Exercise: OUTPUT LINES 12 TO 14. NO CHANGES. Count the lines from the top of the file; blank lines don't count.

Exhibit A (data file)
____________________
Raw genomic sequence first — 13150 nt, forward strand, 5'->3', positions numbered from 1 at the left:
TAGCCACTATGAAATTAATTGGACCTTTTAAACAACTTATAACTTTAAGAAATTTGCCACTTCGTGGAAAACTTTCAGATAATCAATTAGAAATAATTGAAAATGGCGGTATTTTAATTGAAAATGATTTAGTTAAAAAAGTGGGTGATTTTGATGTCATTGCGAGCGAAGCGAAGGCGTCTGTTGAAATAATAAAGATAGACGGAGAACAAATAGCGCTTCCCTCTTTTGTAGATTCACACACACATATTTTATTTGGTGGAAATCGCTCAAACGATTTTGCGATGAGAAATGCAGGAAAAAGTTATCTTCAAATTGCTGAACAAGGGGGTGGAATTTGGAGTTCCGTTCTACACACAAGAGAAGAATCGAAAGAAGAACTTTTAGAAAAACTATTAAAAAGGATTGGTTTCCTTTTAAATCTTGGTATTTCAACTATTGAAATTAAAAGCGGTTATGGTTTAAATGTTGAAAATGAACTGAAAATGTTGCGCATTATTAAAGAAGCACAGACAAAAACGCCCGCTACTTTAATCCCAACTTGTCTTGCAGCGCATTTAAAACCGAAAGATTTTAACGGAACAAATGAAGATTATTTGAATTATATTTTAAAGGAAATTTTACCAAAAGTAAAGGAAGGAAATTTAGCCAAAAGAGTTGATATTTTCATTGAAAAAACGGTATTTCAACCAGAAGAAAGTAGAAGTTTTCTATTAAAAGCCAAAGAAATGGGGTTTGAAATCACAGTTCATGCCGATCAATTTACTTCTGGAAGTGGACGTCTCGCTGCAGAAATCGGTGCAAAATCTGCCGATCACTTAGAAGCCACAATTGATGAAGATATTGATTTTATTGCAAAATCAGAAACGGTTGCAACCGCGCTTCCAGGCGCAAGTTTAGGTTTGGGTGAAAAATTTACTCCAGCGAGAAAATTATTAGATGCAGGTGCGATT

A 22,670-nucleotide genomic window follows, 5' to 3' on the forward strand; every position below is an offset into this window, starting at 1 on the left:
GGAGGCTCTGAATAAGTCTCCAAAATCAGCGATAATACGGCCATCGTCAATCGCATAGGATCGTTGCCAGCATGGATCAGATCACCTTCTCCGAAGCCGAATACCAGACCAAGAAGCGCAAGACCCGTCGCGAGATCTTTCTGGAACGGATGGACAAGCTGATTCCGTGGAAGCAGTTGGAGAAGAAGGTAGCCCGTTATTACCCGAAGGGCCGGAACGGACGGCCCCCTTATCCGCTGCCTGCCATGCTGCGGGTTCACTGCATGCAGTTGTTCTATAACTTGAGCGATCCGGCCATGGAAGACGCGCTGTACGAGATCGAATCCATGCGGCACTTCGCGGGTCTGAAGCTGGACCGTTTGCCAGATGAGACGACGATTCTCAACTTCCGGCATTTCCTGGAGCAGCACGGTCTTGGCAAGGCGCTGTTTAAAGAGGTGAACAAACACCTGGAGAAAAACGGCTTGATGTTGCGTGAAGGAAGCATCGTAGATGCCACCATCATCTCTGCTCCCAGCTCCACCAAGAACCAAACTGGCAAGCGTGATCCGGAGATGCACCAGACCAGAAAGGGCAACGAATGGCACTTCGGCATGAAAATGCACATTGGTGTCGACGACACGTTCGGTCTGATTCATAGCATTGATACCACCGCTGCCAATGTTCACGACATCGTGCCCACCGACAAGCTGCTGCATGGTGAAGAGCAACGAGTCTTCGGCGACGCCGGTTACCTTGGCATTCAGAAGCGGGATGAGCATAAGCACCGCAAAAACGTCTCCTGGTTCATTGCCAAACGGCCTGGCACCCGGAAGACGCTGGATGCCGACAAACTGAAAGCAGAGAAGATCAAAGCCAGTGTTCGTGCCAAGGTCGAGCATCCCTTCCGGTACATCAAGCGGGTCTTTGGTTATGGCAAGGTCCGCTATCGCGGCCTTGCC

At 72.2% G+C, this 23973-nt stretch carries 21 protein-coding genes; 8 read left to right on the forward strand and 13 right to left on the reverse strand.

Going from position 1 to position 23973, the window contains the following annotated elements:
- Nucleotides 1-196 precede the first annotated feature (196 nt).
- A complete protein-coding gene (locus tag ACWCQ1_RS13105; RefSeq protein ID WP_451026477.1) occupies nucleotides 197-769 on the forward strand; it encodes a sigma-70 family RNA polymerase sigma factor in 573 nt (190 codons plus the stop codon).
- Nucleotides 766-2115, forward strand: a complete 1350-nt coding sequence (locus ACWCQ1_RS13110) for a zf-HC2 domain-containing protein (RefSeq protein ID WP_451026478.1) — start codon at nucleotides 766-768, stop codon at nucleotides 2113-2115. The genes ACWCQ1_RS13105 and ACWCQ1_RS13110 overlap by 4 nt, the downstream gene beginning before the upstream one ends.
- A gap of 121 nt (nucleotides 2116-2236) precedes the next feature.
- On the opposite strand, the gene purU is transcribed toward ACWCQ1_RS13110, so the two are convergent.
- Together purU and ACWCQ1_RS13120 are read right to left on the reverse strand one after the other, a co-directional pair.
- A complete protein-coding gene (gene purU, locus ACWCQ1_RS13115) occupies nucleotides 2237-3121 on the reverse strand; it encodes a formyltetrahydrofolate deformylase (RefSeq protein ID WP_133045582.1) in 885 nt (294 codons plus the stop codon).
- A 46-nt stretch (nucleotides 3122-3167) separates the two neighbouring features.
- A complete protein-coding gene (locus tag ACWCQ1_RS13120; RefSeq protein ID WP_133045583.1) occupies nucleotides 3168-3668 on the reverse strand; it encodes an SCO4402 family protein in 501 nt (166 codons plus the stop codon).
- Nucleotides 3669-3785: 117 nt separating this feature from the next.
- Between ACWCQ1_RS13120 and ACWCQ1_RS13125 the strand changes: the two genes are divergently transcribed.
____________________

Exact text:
- Together purU and ACWCQ1_RS13120 are read right to left on the reverse strand one after the other, a co-directional pair.
- A complete protein-coding gene (gene purU, locus ACWCQ1_RS13115) occupies nucleotides 2237-3121 on the reverse strand; it encodes a formyltetrahydrofolate deformylase (RefSeq protein ID WP_133045582.1) in 885 nt (294 codons plus the stop codon).
- A 46-nt stretch (nucleotides 3122-3167) separates the two neighbouring features.